On one hand, the appearance of this book is something we should celebrate, as there has been no general introduction to early Hungarian history in English since C. A. MacArtney's THE MAGYARS IN THE NINTH CENTURY, published back in the 1960s. Rona-Tas goes even further back in time, with some speculation about the Hungarians' way of life while they were still part of the Finno-Ugrian continuum.

On the other hand, this book is a mess. Rona-Tas has a tendency to ramble, and along with considerable repetition this book is easily 200 pages longer than it needed to be. In a book that claims to focus on the era of Hungarian migrations and settlement, do we really need a detailed presentation of each and every one of the Uralic peoples, thousands of kilometres away and from whom the Hungarians had been sundered for millennia? Although in some aspects Rona-Tas presents the latest research, his classification of the Uralic languages is pretty old-fashioned and contemporary scholars reject the notion of common Ugric and Ob-Ugric families. There are also some mistakes here that I assume result from the translator's inattention.

Curiously Rona-Tas says absolutely nothing about the Romanians in this book.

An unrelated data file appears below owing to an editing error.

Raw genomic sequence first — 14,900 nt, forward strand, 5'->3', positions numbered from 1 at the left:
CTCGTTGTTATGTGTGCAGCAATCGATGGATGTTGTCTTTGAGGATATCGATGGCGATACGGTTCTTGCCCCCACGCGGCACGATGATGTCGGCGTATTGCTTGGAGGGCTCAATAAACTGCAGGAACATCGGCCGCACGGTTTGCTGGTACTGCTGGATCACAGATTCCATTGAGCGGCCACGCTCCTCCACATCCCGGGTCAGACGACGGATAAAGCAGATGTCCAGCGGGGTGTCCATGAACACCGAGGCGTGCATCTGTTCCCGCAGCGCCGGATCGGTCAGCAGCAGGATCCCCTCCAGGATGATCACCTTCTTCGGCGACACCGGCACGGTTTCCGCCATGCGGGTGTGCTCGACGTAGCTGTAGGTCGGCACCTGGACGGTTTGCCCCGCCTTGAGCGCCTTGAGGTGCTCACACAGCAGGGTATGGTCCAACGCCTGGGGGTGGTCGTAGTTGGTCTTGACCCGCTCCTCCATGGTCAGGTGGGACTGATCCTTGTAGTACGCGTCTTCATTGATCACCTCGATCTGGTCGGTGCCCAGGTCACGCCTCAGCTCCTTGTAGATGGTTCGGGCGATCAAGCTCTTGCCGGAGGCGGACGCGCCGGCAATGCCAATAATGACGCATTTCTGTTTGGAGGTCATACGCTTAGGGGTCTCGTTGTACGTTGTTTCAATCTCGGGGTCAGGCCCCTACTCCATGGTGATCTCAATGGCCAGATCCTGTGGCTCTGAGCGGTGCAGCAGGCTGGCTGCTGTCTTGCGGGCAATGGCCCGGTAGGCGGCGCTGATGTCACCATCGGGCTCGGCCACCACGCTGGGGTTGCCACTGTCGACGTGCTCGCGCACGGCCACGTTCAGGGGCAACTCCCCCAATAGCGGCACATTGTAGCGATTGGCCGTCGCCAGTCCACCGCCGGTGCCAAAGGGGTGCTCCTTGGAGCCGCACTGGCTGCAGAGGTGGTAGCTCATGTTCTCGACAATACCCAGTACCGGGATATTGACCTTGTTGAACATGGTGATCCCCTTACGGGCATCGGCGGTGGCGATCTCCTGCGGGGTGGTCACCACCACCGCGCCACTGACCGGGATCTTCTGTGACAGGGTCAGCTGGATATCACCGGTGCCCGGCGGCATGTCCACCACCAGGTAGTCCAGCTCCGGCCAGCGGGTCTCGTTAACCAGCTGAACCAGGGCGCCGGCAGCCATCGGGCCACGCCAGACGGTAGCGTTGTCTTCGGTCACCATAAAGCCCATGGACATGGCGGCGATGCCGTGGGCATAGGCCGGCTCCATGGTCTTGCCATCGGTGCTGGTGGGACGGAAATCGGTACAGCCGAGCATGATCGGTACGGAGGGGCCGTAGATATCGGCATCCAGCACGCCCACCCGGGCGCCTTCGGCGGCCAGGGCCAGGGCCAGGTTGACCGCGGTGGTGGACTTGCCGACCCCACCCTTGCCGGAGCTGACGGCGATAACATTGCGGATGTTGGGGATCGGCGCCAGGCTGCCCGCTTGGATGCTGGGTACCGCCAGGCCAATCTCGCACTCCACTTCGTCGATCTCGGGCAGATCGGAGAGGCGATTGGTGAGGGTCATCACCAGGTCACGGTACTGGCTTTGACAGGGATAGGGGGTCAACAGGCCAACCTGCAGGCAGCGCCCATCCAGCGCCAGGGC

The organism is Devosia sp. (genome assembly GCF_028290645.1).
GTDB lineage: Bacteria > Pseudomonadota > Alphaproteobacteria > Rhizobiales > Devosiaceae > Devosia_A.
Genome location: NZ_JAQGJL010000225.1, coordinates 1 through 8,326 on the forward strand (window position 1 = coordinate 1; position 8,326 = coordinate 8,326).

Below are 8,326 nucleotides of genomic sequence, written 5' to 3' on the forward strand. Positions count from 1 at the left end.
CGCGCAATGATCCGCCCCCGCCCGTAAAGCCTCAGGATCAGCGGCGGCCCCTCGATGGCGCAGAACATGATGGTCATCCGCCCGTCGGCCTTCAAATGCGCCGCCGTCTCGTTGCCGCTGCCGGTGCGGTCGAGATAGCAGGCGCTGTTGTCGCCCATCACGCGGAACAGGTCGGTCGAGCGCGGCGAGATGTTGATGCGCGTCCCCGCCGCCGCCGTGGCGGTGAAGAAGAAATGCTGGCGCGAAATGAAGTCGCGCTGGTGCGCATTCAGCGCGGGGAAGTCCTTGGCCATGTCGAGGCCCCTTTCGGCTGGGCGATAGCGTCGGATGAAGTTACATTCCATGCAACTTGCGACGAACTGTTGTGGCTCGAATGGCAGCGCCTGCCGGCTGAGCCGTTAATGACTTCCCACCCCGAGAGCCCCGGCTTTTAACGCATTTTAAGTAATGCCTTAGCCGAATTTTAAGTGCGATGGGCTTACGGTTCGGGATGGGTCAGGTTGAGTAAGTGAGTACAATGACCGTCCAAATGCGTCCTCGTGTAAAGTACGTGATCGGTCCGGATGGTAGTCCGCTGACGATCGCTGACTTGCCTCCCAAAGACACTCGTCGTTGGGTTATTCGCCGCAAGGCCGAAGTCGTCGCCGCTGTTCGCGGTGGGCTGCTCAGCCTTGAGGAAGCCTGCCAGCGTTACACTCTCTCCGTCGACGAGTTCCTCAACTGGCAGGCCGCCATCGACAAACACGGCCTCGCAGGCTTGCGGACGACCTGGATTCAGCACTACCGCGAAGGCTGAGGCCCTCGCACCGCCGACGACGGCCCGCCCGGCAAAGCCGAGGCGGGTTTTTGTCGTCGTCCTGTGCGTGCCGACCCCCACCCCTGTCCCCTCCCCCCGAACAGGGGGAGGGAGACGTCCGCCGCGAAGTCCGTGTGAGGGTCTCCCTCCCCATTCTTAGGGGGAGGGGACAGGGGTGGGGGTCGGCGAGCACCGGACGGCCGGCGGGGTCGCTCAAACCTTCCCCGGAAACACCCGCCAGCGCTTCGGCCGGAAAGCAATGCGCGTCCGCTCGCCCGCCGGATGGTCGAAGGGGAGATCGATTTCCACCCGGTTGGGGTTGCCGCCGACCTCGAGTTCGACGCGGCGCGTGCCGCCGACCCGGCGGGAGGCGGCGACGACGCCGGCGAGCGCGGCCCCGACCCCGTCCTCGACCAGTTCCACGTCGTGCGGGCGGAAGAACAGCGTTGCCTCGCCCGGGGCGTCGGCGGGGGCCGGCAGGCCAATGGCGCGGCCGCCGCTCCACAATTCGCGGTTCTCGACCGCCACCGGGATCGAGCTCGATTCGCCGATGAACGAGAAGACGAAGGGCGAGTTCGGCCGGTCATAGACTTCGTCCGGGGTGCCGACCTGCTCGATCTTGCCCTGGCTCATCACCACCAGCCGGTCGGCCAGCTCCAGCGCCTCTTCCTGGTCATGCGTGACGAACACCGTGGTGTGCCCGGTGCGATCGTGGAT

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7 of 10 people found the following review helpful By Amazon Customer on January 24, 2008
Format: Hardcover Verified Purchase
The main thrust of this work is to determine the origin of the Conquering Magyars, the founders of the modern state of Hungary, and the author takes his mission seriously; he spends the first third of this book laying out the tools of his trade, from archeology records to historical references through linguistics. You can tell that the author wishes to be taken legitimately, his meticulous effort to arrive at no conclusion without careful, logical reasoning. It is therefore surprising to find that after identifying the Mongolian-Tungusic speakers as the Magyars' close neighbors, and that the name `Magyar' most likely derives from a predecessor `Mangya' or `Mancha' because the western Turks had dropped the `n' in `ng' as the transformation of `Mongol' into `Mogul,' the author made no attempt to connect the name to the Manchu, a Tungusic speaking people who share much cultural traits with the Magyars. It is even more troubling that he does not even deny the connection. However, this silence may be explained by the last chapter, `How the Magyars Integrated Within Europe.' The author elucidates that the choice of the word `Within' instead of `Into' is deliberate, for the Magyars never had to integrate into Europe from without; the Magyars were always European. Other than this detracting peculiarity, a bias which may render the research suspect, as it suggests a pre-existing agenda, the book is rich in information.